A New Show Asks You to Share Stories About the False Missile Alert
“38 Minutes” at Kumu Kahua Theatre turns that infamous morning in January into an interactive play.
The cast and team behind 38 minutes.
Photo: raul soria, Jr. courtesy of kumu kahua theatre.
I was getting breakfast ready for my kids when I received a text from my sister. “Did you see the missile alert?” Moments later, my phone started buzzing as a crawl began scrolling below the basketball game on TV, “Ballistic missile threat inbound to Hawai‘i. Seek immediate shelter. This is not a drill.”
More than six months later, we can all remember exactly what we were doing on Jan. 13. The frightening mistake has inspired bills to change the way the alerts are sent (and retracted), a documentary (This is Not a Drill: 38 Minutes That Changed Lives is set to be released in September) and more than a dozen cheeky missile alert survivor T-shirts online. But one local theater has created a safe space for people to share stories about what, for some, was a life-changing day.
38 Minutes is a compilation of scenes and monologues submitted by local writers, performers and event students about their experiences that not-so-quiet Saturday morning. Kumu Kahua Theatre asked for submissions from the public (over a period of 38 days, of course) which were then worked into a show by husband-and-wife team Monica and Squire Coldwell.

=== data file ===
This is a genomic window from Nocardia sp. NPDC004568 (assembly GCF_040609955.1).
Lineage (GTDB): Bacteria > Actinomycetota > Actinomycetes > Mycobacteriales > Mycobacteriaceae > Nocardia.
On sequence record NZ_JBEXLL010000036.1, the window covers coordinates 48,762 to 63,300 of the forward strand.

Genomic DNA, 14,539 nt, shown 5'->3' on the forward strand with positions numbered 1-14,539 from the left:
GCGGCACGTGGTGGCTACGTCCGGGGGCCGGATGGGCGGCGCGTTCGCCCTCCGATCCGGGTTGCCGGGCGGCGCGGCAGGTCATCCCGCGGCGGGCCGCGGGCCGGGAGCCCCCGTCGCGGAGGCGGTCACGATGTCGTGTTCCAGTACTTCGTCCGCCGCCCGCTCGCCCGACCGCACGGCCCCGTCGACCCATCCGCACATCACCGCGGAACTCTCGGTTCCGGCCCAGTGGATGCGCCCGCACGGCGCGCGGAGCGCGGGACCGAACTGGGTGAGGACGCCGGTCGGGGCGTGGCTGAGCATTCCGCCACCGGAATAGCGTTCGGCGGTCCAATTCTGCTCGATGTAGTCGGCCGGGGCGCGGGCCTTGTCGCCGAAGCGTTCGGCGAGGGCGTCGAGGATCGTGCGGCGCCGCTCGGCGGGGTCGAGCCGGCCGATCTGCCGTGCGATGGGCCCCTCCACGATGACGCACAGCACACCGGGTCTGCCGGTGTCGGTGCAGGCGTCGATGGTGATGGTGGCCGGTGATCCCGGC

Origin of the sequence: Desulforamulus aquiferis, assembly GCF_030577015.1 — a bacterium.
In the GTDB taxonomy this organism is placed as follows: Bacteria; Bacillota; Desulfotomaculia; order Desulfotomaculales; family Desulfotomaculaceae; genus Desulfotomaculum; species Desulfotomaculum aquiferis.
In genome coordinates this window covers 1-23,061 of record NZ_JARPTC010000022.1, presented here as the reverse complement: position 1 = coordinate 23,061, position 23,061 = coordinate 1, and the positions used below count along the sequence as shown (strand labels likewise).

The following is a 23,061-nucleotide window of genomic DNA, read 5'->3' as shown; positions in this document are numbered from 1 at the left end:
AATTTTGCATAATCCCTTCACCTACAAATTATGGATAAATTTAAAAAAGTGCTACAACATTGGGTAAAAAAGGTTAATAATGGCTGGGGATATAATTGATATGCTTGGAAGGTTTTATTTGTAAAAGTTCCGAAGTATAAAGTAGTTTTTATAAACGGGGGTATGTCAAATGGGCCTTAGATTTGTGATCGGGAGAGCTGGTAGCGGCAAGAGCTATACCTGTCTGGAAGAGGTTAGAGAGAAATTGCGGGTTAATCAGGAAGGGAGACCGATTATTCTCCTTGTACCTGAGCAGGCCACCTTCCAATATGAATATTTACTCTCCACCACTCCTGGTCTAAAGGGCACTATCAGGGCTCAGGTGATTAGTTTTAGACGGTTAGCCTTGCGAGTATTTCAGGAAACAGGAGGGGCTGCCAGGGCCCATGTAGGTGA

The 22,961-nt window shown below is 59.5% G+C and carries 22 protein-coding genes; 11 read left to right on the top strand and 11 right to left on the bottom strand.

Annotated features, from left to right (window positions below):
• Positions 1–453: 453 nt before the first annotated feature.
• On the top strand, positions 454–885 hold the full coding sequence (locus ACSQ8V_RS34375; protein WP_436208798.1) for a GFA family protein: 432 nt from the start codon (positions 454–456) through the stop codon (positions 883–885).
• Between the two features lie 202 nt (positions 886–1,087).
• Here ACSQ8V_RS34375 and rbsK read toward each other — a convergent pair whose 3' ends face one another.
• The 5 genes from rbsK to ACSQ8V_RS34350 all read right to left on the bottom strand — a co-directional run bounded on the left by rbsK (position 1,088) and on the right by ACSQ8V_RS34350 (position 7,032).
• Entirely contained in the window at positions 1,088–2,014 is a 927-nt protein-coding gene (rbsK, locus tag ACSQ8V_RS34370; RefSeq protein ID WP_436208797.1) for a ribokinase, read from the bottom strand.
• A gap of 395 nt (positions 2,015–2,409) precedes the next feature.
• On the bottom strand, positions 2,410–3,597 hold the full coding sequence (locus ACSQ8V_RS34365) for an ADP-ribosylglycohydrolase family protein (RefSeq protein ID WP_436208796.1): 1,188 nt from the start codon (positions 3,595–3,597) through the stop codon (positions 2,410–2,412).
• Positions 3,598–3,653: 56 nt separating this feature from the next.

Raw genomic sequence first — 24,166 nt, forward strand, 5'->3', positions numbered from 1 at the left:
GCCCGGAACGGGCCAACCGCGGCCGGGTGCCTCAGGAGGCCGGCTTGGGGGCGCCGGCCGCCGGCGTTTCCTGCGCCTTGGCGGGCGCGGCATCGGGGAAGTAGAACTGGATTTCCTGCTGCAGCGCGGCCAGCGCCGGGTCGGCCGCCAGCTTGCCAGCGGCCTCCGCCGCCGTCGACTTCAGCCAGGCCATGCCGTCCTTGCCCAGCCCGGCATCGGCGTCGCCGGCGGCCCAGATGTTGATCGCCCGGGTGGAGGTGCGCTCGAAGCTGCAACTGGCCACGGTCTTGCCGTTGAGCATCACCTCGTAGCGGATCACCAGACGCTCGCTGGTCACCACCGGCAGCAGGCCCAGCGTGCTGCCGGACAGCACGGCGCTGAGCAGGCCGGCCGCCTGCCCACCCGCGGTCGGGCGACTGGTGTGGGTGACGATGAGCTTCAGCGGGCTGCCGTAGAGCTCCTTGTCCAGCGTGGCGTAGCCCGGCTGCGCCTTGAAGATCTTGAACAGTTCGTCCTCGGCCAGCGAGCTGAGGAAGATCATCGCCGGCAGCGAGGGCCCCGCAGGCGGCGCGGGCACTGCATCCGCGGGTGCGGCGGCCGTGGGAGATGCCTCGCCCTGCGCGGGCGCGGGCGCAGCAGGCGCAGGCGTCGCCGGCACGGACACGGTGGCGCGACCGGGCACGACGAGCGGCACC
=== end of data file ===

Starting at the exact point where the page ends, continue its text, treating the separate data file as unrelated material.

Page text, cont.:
This is not a traditional performance, with the actors on stage, the audience observing quietly on the perimeter. The second act centers around improvisation. For those intimidated by that word, don’t worry that you’ll be pulled into a skit or put on the spot. Instead, people in the audience are encouraged to share their stories which the actors then improvise into new scenes (for 38 minutes, naturally). The Coldwells say this part has been especially powerful since the show opened in early July.
“Those from Hawai‘i that watch the show seem to appreciate it as a cathartic experience,” the pair wrote in an email response to my questions. “Others that may not have understood what family members experienced because they were separated by the ocean have a better understanding and reverence for what happened that day to those that they care about and love.”
Kumu Kahua received 27 submissions. Those not selected for the show are included in a book of all submitted stories sold for $10 at the shows.
38 Minutes runs through Sunday. Performances are Saturday, July 28 at 8 p.m. and Sunday, July 29 at 2 p.m. Tickets are $10 to $30.
Kumu Kahua Theatre, 46 Merchant St. (808) 536-4441, kumukahua.org